CD43 clusters at the uropod of polarized TILs and colocalizes with moesin. (i) TILs were allowed to adhere to coverslips coated with FN80. Then, single (A and B) or double (C and D) immunostainings were performed as described under the Materials and Methods. (A and C) Staining with the anti-CD43 HP2/21 MoAb. (B and D) Staining with the antimoesin 38/87 MoAb. Arrows point to cellular uropods. (ii) TILs were cocultured on a monolayer of autologous melanoma cells for 1 hour at 37°C. Fixed cells were then stained with the anti-CD43 TP1/36 MoAb (A). In (B), the same field was photographed under bright field conditions. Note in (A) the typical migratory morphology of the TIL on melanoma cell (MC), showing the frontal leading edge (L) and the trailing uropod (U).

Interaction of CD43 with ERM proteins in T lymphoblasts.

To determine whether moesin and ezrin physically interact with CD43, cell lysates from T lymphoblasts either nonstimulated or stimulated with the anti-CD43 MoAb HP2/21 were immunoprecipitated with the TP1/36 anti-CD43 MoAb or with the RP2/21 anti-CD45 MoAb as control, transferred to nitrocellulose membranes, and blotted with pAb against either moesin (Fig 4A) or ezrin (Fig 4B). Coprecipitation of moesin and ezrin was observed in immunoprecipitates from CD43 (Fig 4A and B, lanes 3 and 4, respectively), whereas neither moesin nor ezrin were detected in the CD45 immunoprecipitates (Fig 4A and B, lanes 1 and 2). An increase in the amount of moesin associated to CD43 was detected in immunoprecipitates from cells pretreated with the polarization-inducing HP2/21 anti-CD43 MoAb compared with untreated cells (Fig 4A, lanes 3 and 4). In contrast, comparable amounts of ezrin were found associated to CD43 in treated and untreated cells (Fig 4B, lanes 3 and 4).

Fig. 4.

Association of ezrin and moesin with CD43 in polarized T lymphoblasts. T cells either unstimulated (lanes 1 and 3) or stimulated with anti-CD43 HP2/21 MoAb (lanes 2 and 4) were allowed to adhere to FN80. Cells were then lysed and the soluble fraction was immunoprecipitated with the anti-CD45 RP2/21 (lanes 1 and 2) and anti-CD43 TP1/36 MoAb (lanes 3 and 4). A human recombinant moesin standard was run in the right lanes. Each immunoprecipitate as well as standards were immunoblotted with the antimoesin 95/2 pAb after SDS 7.5% PAGE (A) and reprobed with the anti-ezrin 90/3 pAb (B) as described under the Materials and Methods.

Fig. 4.

Association of ezrin and moesin with CD43 in polarized T lymphoblasts. T cells either unstimulated (lanes 1 and 3) or stimulated with anti-CD43 HP2/21 MoAb (lanes 2 and 4) were allowed to adhere to FN80. Cells were then lysed and the soluble fraction was immunoprecipitated with the anti-CD45 RP2/21 (lanes 1 and 2) and anti-CD43 TP1/36 MoAb (lanes 3 and 4). A human recombinant moesin standard was run in the right lanes. Each immunoprecipitate as well as standards were immunoblotted with the antimoesin 95/2 pAb after SDS 7.5% PAGE (A) and reprobed with the anti-ezrin 90/3 pAb (B) as described under the Materials and Methods.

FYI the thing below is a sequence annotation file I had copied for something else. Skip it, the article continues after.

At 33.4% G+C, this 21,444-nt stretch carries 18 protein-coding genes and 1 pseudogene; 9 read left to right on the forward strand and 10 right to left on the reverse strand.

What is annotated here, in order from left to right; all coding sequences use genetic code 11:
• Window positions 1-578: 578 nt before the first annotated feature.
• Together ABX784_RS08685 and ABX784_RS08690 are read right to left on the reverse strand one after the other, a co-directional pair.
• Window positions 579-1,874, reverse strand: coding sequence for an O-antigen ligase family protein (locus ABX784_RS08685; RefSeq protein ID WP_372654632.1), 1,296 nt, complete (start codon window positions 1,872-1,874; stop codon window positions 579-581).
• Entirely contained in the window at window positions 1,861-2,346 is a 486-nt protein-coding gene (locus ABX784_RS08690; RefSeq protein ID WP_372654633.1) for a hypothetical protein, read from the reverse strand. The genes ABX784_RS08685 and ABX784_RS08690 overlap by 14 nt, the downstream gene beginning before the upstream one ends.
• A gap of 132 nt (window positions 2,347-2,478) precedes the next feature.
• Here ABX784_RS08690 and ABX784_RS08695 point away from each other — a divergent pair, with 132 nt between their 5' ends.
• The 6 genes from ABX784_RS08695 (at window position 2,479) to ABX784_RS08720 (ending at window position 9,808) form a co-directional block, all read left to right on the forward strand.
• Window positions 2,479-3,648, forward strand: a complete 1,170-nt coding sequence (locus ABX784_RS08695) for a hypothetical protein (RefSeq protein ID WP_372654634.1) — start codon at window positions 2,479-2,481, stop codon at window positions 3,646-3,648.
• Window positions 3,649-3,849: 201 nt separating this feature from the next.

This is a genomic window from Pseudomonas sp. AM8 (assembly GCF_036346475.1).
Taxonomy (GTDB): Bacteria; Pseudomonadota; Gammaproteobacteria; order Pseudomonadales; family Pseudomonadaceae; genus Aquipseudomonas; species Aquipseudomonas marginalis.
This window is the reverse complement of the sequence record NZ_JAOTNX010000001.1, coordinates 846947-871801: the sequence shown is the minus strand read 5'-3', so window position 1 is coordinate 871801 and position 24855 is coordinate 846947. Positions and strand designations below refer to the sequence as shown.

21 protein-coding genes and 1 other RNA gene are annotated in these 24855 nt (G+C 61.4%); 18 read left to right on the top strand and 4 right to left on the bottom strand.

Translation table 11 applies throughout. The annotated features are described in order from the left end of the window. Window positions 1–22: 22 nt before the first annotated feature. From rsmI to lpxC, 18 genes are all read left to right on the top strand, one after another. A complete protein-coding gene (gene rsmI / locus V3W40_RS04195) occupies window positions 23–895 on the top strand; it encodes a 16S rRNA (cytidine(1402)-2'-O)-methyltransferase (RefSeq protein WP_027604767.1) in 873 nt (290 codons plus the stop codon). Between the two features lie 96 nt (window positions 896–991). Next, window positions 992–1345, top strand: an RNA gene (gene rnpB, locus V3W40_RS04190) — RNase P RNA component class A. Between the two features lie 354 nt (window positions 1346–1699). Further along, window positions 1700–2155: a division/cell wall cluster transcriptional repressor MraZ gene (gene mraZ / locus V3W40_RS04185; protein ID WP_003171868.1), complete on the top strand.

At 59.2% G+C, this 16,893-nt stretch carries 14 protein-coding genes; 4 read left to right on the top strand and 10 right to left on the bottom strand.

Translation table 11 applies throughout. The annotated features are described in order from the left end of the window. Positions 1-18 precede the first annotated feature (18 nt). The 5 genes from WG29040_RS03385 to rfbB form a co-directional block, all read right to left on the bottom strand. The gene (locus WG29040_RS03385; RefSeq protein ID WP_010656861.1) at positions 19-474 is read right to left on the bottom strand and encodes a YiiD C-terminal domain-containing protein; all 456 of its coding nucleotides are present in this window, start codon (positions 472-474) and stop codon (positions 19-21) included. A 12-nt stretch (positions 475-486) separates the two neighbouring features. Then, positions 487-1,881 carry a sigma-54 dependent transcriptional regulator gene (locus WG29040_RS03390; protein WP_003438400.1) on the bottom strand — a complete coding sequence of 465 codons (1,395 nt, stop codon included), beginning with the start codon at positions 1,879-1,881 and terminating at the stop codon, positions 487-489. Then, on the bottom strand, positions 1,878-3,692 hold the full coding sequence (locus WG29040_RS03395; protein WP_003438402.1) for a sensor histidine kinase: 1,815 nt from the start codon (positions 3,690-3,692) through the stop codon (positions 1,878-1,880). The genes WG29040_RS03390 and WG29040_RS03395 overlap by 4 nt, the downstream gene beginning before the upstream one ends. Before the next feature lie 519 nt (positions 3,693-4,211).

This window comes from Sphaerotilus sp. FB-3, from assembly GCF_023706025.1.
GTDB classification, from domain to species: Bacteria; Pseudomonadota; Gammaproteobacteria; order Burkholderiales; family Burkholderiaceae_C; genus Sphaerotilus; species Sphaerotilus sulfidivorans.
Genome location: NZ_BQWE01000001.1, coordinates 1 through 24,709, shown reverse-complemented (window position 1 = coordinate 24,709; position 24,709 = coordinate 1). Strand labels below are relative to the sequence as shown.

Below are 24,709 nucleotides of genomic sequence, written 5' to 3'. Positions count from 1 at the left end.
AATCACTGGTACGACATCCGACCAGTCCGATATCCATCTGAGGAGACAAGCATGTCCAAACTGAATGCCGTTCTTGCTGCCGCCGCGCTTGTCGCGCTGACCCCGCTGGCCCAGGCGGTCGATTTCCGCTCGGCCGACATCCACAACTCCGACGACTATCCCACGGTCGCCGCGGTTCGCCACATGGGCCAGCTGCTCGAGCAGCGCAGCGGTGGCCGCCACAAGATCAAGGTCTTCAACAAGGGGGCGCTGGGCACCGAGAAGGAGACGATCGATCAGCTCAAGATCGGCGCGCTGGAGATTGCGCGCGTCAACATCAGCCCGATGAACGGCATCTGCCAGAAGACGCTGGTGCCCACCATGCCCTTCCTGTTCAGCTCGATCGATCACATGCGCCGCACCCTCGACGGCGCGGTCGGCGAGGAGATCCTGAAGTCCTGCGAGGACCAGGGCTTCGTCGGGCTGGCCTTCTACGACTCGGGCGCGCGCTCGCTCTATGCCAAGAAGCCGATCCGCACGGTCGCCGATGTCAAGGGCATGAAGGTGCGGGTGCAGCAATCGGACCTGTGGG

Interaction of the cytoplasmic tail of CD43 with moesin and ezrin.

To further confirm the interaction of CD43 with moesin and ezrin, we performed precipitation studies with a GST fusion protein containing the CD43 cytoplasmic region (Fig 5). All attempts to induce the expression in DH1OB cells of a GST-fusion protein containing the full-length cytoplasmic region of CD43 failed. However, we were able to induce the expression of a GST-fusion protein bearing the cytoplasmic region of CD43 lacking the first seven N-terminal residues, designated as GST-CyD7CD43 (Fig 5A). We found that the GST-CyD7CD43 fusion protein specifically precipitated two bands of 78 and 80 kD from metabolically labeled Jurkat T-cell lysates, whereas no protein band was observed in precipitates from GST control protein (Fig 5B). Western blot analysis performed in parallel showed that the 78- and 80-kD proteins bound to GST-CyD7CD43 corresponded to moesin and ezrin, respectively (Fig 5C). These results further indicate that the cytoplasmic tail of CD43 interacts with moesin and ezrin.

Fig. 5.

Interaction of the cytoplasmic region of CD43 with moesin and ezrin from Jurkat cell lysates. (A) Coomassie blue-stained SDS-PAGE of GST-CyD7CD43 fusion protein purified with glutathione Sepharose 4B beads. (B) Specific association of two proteins of 78 and 80 kD with GST-CyD7CD43. Jurkat cells were metabolically labeled and lysed. After discarding cell debris and nuclei, supernatants were collected and allowed to bind to equivalent amounts of GST and GST-CyD7CD43 proteins bound to glutathione Sepharose 4B beads by overnight incubation at 4°C. Bound proteins were sequentially washed with lysis buffer containing 0.1% SDS and 0.65 mol/L NaCl and then subjected to 8% SDS-PAGE. Before drying, the gel was incubated for 30 minutes in Amplify solution (Amersham Corp). (C) Precipitates from unlabeled Jurkat cells were performed as in (B), SDS-PAGE separated, and immunoblotted with the antimoesin 95/2 (lanes 1 and 2) or the antiezrin 90/3 (lanes 3 and 4) pAb. Molecular weights in kilodaltons are indicated at the right.

Fig. 5.